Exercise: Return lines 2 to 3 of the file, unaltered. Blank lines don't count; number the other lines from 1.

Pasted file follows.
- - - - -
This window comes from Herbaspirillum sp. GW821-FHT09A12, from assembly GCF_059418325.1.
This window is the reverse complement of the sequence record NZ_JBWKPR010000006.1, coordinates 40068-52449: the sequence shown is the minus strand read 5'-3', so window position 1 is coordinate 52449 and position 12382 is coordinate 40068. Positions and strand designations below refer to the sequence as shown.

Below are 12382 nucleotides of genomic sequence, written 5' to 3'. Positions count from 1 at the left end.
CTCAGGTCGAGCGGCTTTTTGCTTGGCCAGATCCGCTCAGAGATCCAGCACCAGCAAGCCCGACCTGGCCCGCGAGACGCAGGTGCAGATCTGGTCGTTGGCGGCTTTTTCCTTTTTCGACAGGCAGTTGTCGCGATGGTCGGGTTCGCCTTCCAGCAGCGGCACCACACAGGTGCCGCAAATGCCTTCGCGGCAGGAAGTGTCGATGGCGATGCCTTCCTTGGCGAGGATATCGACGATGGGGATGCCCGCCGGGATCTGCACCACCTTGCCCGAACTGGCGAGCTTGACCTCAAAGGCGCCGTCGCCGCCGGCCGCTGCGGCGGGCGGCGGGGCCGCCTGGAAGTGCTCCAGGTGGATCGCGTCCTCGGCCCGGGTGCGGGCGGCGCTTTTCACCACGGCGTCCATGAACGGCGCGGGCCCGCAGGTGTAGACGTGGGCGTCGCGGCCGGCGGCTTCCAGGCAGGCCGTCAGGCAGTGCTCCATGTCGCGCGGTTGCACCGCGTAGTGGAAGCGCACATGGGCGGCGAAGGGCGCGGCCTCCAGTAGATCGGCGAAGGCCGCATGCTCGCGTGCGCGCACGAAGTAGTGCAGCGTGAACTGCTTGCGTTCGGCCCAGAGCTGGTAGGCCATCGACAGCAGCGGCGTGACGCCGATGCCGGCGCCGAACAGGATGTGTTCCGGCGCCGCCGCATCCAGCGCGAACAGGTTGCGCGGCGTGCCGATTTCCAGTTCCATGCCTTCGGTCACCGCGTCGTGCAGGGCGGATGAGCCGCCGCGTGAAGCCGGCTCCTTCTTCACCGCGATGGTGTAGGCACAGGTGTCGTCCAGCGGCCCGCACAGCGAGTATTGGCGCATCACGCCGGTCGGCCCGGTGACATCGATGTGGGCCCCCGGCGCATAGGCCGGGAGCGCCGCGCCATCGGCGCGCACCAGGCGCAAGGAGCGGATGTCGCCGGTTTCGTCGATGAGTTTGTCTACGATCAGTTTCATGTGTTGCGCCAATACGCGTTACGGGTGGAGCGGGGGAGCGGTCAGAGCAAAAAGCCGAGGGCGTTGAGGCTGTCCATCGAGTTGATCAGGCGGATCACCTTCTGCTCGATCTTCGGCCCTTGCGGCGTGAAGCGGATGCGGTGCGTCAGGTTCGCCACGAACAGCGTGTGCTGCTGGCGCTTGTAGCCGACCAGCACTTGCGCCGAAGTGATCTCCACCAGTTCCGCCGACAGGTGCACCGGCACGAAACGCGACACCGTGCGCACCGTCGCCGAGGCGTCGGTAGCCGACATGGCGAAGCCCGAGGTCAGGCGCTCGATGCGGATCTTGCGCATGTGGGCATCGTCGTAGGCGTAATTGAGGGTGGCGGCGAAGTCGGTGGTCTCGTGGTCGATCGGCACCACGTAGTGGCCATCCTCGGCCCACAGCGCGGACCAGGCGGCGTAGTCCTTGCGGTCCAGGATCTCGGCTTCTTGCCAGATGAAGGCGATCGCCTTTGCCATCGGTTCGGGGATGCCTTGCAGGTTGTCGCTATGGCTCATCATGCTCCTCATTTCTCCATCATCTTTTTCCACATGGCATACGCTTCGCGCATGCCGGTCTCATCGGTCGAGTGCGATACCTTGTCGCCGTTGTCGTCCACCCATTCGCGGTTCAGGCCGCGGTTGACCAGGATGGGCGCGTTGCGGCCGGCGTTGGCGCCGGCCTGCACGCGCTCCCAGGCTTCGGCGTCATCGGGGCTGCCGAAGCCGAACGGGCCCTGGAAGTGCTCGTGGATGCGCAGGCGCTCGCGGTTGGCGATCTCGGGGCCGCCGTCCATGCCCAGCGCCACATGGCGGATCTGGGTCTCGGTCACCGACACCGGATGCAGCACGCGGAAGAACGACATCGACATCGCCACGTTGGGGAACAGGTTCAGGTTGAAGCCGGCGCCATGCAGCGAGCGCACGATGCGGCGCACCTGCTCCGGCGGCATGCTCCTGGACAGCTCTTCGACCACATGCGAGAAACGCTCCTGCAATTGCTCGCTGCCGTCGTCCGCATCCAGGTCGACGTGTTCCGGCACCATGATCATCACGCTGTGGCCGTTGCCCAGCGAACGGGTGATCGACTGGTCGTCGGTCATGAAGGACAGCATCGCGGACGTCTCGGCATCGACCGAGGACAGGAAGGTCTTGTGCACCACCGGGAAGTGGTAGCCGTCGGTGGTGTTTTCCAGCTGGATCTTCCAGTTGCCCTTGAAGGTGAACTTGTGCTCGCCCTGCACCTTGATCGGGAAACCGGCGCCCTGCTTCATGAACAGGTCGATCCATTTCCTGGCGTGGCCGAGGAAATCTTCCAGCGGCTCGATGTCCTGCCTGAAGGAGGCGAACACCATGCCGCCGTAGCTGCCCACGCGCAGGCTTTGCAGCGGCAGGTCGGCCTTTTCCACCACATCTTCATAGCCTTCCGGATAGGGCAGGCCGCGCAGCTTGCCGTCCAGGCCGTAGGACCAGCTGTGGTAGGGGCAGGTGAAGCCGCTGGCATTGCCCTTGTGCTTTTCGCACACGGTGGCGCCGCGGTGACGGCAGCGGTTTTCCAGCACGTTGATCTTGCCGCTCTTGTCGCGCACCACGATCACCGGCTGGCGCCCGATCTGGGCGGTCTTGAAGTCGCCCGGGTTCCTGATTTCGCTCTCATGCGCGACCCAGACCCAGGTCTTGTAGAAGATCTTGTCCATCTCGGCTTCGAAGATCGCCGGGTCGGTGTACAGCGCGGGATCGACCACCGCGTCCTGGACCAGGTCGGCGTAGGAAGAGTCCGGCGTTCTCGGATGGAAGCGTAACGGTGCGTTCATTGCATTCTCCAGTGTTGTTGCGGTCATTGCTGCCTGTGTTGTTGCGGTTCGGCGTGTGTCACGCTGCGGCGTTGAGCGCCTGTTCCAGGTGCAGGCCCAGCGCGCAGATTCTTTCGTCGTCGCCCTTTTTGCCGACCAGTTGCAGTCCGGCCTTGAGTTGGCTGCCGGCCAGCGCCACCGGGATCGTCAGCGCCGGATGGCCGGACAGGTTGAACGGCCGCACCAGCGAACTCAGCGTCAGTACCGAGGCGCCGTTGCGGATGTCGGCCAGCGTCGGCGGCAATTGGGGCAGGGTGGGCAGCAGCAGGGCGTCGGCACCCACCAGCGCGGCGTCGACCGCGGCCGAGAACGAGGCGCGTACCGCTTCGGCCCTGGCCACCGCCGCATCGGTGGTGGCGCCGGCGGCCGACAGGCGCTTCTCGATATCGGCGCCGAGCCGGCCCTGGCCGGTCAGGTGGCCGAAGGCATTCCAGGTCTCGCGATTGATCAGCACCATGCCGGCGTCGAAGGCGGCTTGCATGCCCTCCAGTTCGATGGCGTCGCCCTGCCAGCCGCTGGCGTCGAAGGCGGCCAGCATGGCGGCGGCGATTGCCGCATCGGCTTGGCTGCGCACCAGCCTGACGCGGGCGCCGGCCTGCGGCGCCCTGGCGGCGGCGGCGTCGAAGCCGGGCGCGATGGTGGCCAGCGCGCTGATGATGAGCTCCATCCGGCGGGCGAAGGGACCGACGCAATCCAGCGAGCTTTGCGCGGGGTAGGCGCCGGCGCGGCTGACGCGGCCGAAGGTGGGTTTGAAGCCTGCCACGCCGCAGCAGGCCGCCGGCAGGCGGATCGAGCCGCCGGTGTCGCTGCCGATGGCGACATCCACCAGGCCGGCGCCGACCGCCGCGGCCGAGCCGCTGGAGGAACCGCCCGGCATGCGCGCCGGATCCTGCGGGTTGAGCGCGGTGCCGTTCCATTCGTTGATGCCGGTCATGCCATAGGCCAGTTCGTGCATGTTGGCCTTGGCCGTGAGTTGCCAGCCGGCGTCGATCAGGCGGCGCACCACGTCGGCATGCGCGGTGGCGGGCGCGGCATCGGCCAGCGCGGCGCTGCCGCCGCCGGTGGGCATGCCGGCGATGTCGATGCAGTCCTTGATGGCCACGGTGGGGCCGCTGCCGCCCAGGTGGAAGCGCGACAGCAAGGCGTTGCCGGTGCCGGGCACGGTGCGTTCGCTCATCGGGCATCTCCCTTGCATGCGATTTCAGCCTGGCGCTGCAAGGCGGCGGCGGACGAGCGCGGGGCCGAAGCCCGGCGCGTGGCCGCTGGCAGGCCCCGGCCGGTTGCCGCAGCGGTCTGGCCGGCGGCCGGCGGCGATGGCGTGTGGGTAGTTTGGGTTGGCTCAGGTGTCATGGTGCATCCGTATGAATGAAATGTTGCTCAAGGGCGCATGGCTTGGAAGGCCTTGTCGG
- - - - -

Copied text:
This window is the reverse complement of the sequence record NZ_JBWKPR010000006.1, coordinates 40068-52449: the sequence shown is the minus strand read 5'-3', so window position 1 is coordinate 52449 and position 12382 is coordinate 40068. Positions and strand designations below refer to the sequence as shown.

Below are 12382 nucleotides of genomic sequence, written 5' to 3'. Positions count from 1 at the left end.